African oil exports to US take deep dive on shale independence

Much has been made of how the United States’ new energy independence — gained through aggressive shade oil exploration — has hurt Saudi Arabian, Canadian, Mexican and Russian producers. But African exporters of the black gold have also been taking it on the chin, according to PIERS, a sister product of JOC.com within IHS Maritime and Trade.

Click to enlarge

U.S. imports of African crude oil in April plunged 45 percent year-over-year to 397,263 metric tons. African crude exports have been falling through 2014, with shipments for the full year down 48 percent from 2013 to 6.1 million metric tons.

Nigeria and Angola has experienced the steepest declines in crude exports to the U.S., with each seeing shipments fall 68 percent between 2013 and 2014. The only African country to boost its U.S. crude exports was Cameroon, which shipped 89 percent more volume in 2014 than in 2013.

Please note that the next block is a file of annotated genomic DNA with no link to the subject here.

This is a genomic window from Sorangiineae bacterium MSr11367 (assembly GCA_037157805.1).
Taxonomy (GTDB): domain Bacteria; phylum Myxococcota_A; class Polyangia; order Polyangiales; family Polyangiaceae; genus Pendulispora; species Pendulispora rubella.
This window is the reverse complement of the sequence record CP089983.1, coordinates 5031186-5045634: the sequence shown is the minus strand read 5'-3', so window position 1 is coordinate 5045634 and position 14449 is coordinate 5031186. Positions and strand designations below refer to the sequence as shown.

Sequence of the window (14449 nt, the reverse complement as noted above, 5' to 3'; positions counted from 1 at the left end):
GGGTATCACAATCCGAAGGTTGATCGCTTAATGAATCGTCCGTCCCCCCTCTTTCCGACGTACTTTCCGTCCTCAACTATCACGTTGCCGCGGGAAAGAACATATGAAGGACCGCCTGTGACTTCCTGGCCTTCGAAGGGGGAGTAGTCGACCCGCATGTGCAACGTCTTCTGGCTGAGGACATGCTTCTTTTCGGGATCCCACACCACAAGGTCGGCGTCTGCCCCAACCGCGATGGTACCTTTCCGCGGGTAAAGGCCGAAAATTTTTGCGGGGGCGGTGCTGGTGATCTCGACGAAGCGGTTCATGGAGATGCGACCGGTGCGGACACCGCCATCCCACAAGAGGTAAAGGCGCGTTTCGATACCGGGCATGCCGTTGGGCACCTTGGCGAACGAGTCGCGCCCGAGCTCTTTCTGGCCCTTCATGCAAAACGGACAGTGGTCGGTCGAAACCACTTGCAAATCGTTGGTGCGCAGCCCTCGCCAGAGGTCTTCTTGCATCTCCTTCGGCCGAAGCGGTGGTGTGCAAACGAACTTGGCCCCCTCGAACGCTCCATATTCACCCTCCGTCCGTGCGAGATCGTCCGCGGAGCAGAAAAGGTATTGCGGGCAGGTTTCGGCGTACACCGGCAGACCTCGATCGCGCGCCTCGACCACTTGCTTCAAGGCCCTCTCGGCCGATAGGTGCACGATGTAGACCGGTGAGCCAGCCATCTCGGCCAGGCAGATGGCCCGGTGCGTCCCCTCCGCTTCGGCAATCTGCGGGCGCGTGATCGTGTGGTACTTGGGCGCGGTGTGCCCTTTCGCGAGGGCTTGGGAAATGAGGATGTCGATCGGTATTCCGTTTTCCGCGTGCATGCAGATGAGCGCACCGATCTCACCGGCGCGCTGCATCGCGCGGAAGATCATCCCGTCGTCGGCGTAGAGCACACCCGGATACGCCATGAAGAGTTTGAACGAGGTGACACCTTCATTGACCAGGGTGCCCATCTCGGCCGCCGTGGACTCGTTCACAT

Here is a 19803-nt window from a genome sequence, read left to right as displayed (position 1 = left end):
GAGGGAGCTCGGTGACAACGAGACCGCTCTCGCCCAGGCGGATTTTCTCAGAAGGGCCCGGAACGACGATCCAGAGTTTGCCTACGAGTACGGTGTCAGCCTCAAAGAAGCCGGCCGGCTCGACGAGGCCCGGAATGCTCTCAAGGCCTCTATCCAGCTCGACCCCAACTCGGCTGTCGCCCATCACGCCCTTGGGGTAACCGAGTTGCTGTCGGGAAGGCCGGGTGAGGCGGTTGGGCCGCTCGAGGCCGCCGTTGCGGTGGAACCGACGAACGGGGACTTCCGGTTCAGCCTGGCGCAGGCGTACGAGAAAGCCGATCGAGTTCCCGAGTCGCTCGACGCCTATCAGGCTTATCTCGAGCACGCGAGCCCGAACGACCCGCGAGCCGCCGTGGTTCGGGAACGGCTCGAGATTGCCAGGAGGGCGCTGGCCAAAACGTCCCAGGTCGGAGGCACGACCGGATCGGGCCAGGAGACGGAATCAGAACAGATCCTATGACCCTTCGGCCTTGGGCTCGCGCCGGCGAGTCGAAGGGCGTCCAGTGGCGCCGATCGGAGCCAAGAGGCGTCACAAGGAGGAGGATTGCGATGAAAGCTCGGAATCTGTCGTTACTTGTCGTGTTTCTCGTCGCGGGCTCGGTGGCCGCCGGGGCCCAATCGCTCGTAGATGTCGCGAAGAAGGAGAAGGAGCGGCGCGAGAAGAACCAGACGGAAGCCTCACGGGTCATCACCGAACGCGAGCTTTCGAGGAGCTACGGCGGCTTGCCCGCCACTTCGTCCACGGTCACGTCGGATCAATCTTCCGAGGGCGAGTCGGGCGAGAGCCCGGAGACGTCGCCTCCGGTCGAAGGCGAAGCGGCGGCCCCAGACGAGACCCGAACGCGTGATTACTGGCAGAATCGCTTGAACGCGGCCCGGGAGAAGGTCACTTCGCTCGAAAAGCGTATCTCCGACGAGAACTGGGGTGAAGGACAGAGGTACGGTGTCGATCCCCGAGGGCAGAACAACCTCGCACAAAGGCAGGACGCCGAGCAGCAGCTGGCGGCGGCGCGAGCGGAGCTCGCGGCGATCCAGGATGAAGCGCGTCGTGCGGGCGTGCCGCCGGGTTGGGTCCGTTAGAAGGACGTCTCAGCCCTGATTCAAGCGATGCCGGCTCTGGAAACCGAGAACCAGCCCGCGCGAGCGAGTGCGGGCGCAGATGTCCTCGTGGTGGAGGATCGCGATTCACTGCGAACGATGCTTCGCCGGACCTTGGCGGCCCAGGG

Nigeria, Angola and Algeria are the African members of the Organization of the Petroleum Exporting Countries. Despite the decline in oil prices, Saudi Arabia, OPEC’s biggest producer, has continued to pump out oil in an attempt to squeeze U.S. producers, which have higher operating costs to extract the fuel. Other OPEC members, including Venezuela and Ecuador, have been caught in the crossfire.